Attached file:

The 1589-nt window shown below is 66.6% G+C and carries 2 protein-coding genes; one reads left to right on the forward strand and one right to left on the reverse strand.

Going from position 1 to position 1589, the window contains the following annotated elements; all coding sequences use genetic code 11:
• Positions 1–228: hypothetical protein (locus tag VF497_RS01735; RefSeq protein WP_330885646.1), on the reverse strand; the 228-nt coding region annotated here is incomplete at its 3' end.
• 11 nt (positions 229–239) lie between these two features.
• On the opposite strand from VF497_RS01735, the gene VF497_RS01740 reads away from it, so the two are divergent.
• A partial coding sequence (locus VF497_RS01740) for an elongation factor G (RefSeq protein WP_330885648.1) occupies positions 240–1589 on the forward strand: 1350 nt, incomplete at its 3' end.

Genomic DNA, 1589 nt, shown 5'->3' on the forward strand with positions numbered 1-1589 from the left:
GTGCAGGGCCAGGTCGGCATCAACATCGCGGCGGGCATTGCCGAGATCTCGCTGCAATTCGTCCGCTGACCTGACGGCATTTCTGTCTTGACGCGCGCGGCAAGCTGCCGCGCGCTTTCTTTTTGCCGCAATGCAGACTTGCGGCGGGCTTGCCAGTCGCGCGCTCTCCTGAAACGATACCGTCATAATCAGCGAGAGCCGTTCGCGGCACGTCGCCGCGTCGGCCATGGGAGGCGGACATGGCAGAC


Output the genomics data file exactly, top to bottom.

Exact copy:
The 1589-nt window shown below is 66.6% G+C and carries 2 protein-coding genes; one reads left to right on the forward strand and one right to left on the reverse strand.

Going from position 1 to position 1589, the window contains the following annotated elements; all coding sequences use genetic code 11:
• Positions 1–228: hypothetical protein (locus tag VF497_RS01735; RefSeq protein WP_330885646.1), on the reverse strand; the 228-nt coding region annotated here is incomplete at its 3' end.
• 11 nt (positions 229–239) lie between these two features.
• On the opposite strand from VF497_RS01735, the gene VF497_RS01740 reads away from it, so the two are divergent.
• A partial coding sequence (locus VF497_RS01740) for an elongation factor G (RefSeq protein WP_330885648.1) occupies positions 240–1589 on the forward strand: 1350 nt, incomplete at its 3' end.

Genomic DNA, 1589 nt, shown 5'->3' on the forward strand with positions numbered 1-1589 from the left:
GTGCAGGGCCAGGTCGGCATCAACATCGCGGCGGGCATTGCCGAGATCTCGCTGCAATTCGTCCGCTGACCTGACGGCATTTCTGTCTTGACGCGCGCGGCAAGCTGCCGCGCGCTTTCTTTTTGCCGCAATGCAGACTTGCGGCGGGCTTGCCAGTCGCGCGCTCTCCTGAAACGATACCGTCATAATCAGCGAGAGCCGTTCGCGGCACGTCGCCGCGTCGGCCATGGGAGGCGGACATGGCAGAC